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Xi inveighs against graft but portents are not promising
A new crusade against corruption is likely to be one of the hallmarks of the leadership transition starting at the end of this year. Rhetoric about the need for officials to abstain from high living and to devote themselves to serving the people will flow from the centre.
Dangerous luxury How much practical effect this will have remains open to doubt. But Xi Jinping, who will take over from Hu Jintao as Communist Party Secretary and then as State President, has set the tone by reminding Party members that “the ancients said that if history is any guide, for any country or household, austerity breeds success while luxury leads to failure. We Communists should heed this warning.”
Gu, Liu and the smaller fry Xi’s speech, which was printed in the Communist magazine Qishi, came ahead of the trial for the murder of a British businessman of Gu Kailai, wife of the fallen Party star Bo Xilai, after a string of revelations about alleged misdemeanours and wealth accumulation. (See my article on the Bos after Gu was charged.) Earlier this year, Liu Zhijun, the Railways Minister sacked in 2011, was suspended from the Party after being found guilty of large-scale graft, and will now be tried by the law courts. To take a random sample of recent corruption cases:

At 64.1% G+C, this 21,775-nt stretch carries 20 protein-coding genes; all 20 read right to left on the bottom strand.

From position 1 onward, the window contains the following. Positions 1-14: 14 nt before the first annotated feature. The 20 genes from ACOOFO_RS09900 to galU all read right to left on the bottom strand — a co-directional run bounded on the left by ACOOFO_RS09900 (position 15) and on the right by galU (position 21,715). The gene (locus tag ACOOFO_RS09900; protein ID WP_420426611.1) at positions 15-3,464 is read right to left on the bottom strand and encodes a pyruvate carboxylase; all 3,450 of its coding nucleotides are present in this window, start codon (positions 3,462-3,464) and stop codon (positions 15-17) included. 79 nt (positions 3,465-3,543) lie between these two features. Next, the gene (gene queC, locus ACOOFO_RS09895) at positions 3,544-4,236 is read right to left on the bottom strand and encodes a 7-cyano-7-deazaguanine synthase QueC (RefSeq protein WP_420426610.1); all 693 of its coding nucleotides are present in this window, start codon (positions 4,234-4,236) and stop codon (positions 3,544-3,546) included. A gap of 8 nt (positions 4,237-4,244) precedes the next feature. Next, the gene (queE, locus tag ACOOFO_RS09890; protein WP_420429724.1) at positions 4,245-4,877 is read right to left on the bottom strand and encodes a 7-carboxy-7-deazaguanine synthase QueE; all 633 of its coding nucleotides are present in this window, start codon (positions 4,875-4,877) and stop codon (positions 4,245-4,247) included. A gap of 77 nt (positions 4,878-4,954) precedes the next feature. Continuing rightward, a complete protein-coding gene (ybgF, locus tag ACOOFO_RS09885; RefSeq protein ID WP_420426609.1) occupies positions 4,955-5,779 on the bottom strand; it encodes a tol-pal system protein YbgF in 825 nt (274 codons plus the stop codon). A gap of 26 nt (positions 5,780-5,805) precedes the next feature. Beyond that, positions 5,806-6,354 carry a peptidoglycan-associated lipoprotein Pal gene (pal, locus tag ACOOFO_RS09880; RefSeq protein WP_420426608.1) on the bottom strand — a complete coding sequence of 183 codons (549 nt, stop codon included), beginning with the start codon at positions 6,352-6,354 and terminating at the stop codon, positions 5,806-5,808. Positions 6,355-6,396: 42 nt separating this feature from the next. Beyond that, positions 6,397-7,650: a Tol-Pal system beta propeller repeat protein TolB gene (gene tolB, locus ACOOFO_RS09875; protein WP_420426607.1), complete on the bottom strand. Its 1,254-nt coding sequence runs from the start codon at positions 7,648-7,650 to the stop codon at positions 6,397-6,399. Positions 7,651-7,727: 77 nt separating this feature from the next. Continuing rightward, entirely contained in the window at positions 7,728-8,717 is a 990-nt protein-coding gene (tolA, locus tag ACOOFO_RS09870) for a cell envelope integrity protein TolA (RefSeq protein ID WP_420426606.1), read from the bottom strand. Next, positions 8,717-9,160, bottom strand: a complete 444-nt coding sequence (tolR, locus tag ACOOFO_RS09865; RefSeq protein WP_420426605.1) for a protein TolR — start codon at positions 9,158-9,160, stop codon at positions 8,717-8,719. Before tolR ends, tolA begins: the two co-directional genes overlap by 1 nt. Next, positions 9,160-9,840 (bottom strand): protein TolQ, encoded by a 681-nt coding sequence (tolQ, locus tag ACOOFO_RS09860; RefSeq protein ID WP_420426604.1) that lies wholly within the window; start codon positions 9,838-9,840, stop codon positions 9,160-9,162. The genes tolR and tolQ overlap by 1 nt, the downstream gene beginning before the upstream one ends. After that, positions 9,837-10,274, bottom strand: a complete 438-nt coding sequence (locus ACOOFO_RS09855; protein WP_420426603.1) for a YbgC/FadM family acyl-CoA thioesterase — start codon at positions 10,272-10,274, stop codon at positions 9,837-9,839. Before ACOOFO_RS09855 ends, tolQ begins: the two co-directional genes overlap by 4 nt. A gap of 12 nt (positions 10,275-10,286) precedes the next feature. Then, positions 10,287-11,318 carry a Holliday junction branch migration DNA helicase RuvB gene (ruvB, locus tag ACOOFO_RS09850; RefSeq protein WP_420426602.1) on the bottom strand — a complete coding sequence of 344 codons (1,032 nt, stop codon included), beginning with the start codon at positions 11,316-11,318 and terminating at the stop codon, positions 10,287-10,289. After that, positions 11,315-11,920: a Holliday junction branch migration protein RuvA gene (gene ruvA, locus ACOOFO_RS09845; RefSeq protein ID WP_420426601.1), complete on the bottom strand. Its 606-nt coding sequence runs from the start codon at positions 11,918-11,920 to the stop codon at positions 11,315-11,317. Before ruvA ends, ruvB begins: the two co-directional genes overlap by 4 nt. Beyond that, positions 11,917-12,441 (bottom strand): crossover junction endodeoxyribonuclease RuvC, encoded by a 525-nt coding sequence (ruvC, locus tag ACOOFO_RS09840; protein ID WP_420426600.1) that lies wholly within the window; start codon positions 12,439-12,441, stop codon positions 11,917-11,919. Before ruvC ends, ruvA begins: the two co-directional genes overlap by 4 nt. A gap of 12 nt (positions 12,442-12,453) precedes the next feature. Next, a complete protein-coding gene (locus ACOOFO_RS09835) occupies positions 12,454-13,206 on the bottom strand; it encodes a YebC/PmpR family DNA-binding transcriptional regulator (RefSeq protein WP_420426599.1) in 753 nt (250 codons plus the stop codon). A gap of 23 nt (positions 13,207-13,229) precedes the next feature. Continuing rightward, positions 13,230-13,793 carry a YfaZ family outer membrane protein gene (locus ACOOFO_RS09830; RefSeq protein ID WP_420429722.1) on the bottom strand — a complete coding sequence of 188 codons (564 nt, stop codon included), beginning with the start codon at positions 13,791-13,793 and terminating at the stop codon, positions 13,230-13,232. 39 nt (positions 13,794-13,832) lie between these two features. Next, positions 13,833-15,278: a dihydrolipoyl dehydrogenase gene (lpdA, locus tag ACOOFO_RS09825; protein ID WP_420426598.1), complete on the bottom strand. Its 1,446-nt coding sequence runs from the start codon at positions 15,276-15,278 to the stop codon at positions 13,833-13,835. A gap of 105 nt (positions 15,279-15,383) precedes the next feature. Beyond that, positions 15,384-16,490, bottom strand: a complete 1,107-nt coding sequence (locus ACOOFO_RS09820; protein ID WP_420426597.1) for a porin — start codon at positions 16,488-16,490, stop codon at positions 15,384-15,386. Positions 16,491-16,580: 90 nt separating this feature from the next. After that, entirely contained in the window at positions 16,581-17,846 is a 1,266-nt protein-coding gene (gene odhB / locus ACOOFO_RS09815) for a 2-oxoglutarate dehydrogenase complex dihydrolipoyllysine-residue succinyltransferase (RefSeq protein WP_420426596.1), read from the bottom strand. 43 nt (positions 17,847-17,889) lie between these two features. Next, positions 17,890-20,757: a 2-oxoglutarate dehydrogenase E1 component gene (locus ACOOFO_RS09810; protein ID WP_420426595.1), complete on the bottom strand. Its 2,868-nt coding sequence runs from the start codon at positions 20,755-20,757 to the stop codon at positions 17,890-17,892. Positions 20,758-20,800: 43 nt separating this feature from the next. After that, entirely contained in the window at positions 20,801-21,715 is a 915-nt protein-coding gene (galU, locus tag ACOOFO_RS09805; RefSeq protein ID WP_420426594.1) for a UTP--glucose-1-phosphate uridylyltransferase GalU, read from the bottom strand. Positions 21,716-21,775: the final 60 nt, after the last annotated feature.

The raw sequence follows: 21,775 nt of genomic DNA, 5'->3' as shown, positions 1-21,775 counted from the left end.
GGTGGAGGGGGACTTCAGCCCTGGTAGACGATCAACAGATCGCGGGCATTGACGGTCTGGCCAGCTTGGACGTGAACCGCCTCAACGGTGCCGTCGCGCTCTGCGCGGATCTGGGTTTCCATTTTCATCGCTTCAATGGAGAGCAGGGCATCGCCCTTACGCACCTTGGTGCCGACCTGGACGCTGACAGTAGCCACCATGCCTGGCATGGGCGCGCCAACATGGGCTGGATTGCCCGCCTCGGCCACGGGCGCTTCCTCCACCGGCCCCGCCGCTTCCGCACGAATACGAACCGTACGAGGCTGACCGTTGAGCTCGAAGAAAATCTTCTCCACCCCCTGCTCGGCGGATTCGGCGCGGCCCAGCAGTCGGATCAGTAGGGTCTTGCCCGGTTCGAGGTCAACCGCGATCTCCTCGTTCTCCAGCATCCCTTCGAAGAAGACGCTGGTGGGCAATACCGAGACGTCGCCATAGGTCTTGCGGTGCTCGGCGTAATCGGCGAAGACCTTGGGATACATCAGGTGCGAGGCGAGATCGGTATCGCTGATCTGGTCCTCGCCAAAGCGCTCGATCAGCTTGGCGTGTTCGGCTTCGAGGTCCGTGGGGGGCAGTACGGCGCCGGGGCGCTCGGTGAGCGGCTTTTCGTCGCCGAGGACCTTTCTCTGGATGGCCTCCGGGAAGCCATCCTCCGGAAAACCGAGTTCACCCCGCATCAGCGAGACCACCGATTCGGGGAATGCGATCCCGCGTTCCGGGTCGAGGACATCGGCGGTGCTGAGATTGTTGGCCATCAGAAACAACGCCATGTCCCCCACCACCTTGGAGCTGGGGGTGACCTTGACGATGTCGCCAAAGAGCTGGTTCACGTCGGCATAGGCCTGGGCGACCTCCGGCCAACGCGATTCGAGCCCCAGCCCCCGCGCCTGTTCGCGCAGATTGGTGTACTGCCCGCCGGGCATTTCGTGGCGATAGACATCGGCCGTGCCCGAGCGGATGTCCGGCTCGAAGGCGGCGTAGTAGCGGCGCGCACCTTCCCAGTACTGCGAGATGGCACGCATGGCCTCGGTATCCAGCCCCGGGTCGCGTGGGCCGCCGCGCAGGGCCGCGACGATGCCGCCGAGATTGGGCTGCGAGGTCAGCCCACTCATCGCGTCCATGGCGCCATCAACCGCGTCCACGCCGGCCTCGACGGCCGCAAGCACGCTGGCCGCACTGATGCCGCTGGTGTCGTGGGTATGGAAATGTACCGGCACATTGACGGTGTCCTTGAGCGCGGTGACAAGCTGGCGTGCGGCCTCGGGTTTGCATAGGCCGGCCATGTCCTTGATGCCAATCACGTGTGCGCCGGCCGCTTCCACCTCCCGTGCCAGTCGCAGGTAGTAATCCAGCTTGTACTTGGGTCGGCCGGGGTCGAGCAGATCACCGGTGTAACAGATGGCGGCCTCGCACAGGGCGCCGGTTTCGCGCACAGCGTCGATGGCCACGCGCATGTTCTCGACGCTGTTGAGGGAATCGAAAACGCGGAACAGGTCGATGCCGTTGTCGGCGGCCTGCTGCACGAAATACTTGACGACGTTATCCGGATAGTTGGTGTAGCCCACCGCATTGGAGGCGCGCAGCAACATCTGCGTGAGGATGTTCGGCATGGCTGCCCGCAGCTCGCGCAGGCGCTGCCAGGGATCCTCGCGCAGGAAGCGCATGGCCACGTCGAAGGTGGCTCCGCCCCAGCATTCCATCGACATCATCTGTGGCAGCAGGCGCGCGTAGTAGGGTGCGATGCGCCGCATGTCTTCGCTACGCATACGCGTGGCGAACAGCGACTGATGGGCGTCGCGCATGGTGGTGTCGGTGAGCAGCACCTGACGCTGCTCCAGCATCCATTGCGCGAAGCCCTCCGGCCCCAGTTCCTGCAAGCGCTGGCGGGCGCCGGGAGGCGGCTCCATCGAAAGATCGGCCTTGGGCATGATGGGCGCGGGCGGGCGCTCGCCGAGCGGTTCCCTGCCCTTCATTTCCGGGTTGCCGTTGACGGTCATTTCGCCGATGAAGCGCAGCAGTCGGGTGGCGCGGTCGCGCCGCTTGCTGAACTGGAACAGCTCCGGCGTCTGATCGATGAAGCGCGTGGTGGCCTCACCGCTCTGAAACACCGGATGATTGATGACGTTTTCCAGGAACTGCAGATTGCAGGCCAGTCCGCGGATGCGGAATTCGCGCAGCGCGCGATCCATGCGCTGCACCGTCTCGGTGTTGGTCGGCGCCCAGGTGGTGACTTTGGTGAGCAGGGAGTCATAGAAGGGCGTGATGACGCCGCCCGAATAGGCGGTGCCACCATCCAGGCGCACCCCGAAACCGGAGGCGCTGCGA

- A former Deputy Director of the State Food and Drug Administration was sentenced to 17 years in prison for accepting bribes, illegally selling tens of thousands of copies of a health book and planning a letter-writing campaign falsely accusing his superior of corruption.
- A village chief in Guangdong was charged with corruption totalling US$192,483 after requisitioning land and passing the rights to people who paid him bribes.
- A cashier at the Beijing Botanical Garden was sent to jail for 15 years for embezzling US$735,503 by paying salaries to six fictitious staff members.
- A village chief in Zhejiang has been charged with illegally seizing land worth more than US$1.56 million.
- Elsewhere in Zhejiang two officials are being prosecuted for accepting bribes of US$95,000 from enterprises that sold pork products made from ill and dead pigs.
- In Greater Beijing a village head is being prosecuted for his part in pocketing US$1.35 million from relocation compensation funds.
“Abyss of corruption” Polls reflect the popular anger at graft and the way in which members of China’s elite and their relatives profit from their positions. Playing a theme which is likely to be heard through the transition, which will last until the appointment of a new prime minister and government at the National People’s Congress next March, Xi said in his speech that failure by Party officials to be “in close contact with the people” would lead to “frustration and failure”. “Some party members and cadres are even indulging in feasting and pleasure-seeking, and have consequently fallen into the abyss of luxury and corruption,” he went on. “The lessons are profound," he added.
But he has f lessons to draw close to him. Bloomberg ran a comprehensive report last month on how his relations have enriched themselves – the news service has been blocked in China since then.